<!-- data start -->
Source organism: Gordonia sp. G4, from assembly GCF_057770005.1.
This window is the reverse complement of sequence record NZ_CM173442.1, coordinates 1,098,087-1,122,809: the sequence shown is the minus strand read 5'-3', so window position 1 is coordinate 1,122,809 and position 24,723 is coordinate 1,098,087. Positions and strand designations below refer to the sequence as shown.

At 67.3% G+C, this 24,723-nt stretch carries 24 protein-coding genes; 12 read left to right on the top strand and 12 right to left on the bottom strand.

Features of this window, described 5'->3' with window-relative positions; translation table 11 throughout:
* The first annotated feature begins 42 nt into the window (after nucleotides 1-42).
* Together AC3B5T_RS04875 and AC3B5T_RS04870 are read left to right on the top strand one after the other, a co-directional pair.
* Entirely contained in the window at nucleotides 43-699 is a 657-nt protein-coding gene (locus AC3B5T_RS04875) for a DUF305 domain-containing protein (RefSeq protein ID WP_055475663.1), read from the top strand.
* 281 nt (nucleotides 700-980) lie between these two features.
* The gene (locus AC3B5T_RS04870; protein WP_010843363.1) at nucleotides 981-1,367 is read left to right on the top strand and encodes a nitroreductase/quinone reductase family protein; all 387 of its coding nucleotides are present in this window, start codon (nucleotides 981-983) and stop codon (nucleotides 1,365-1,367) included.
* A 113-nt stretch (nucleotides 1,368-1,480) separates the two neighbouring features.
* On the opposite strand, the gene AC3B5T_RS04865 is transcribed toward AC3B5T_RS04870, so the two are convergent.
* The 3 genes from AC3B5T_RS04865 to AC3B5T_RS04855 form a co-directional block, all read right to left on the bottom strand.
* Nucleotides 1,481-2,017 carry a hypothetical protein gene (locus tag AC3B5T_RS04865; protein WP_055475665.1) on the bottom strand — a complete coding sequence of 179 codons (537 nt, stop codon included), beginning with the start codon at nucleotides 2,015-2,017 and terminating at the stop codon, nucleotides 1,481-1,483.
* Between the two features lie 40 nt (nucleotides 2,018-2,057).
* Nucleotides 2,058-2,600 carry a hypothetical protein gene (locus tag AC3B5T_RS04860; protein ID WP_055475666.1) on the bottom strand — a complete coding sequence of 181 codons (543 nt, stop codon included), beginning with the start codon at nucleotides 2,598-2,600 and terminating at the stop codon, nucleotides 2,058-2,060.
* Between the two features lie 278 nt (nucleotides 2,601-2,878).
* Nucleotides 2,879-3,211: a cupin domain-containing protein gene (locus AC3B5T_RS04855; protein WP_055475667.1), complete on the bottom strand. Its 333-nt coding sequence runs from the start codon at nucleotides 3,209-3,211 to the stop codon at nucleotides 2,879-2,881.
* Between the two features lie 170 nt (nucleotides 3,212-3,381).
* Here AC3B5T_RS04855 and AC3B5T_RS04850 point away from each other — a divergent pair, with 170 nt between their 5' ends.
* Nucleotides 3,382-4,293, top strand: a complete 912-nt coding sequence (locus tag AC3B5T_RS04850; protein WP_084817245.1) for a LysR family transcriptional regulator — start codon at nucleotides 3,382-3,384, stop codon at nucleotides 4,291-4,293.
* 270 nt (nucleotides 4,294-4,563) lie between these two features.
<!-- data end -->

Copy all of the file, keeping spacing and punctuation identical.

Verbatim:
Source organism: Gordonia sp. G4, from assembly GCF_057770005.1.
This window is the reverse complement of sequence record NZ_CM173442.1, coordinates 1,098,087-1,122,809: the sequence shown is the minus strand read 5'-3', so window position 1 is coordinate 1,122,809 and position 24,723 is coordinate 1,098,087. Positions and strand designations below refer to the sequence as shown.

At 67.3% G+C, this 24,723-nt stretch carries 24 protein-coding genes; 12 read left to right on the top strand and 12 right to left on the bottom strand.

Features of this window, described 5'->3' with window-relative positions; translation table 11 throughout:
* The first annotated feature begins 42 nt into the window (after nucleotides 1-42).
* Together AC3B5T_RS04875 and AC3B5T_RS04870 are read left to right on the top strand one after the other, a co-directional pair.
* Entirely contained in the window at nucleotides 43-699 is a 657-nt protein-coding gene (locus AC3B5T_RS04875) for a DUF305 domain-containing protein (RefSeq protein ID WP_055475663.1), read from the top strand.
* 281 nt (nucleotides 700-980) lie between these two features.
* The gene (locus AC3B5T_RS04870; protein WP_010843363.1) at nucleotides 981-1,367 is read left to right on the top strand and encodes a nitroreductase/quinone reductase family protein; all 387 of its coding nucleotides are present in this window, start codon (nucleotides 981-983) and stop codon (nucleotides 1,365-1,367) included.
* A 113-nt stretch (nucleotides 1,368-1,480) separates the two neighbouring features.
* On the opposite strand, the gene AC3B5T_RS04865 is transcribed toward AC3B5T_RS04870, so the two are convergent.
* The 3 genes from AC3B5T_RS04865 to AC3B5T_RS04855 form a co-directional block, all read right to left on the bottom strand.
* Nucleotides 1,481-2,017 carry a hypothetical protein gene (locus tag AC3B5T_RS04865; protein WP_055475665.1) on the bottom strand — a complete coding sequence of 179 codons (537 nt, stop codon included), beginning with the start codon at nucleotides 2,015-2,017 and terminating at the stop codon, nucleotides 1,481-1,483.
* Between the two features lie 40 nt (nucleotides 2,018-2,057).
* Nucleotides 2,058-2,600 carry a hypothetical protein gene (locus tag AC3B5T_RS04860; protein ID WP_055475666.1) on the bottom strand — a complete coding sequence of 181 codons (543 nt, stop codon included), beginning with the start codon at nucleotides 2,598-2,600 and terminating at the stop codon, nucleotides 2,058-2,060.
* Between the two features lie 278 nt (nucleotides 2,601-2,878).
* Nucleotides 2,879-3,211: a cupin domain-containing protein gene (locus AC3B5T_RS04855; protein WP_055475667.1), complete on the bottom strand. Its 333-nt coding sequence runs from the start codon at nucleotides 3,209-3,211 to the stop codon at nucleotides 2,879-2,881.
* Between the two features lie 170 nt (nucleotides 3,212-3,381).
* Here AC3B5T_RS04855 and AC3B5T_RS04850 point away from each other — a divergent pair, with 170 nt between their 5' ends.
* Nucleotides 3,382-4,293, top strand: a complete 912-nt coding sequence (locus tag AC3B5T_RS04850; protein WP_084817245.1) for a LysR family transcriptional regulator — start codon at nucleotides 3,382-3,384, stop codon at nucleotides 4,291-4,293.
* 270 nt (nucleotides 4,294-4,563) lie between these two features.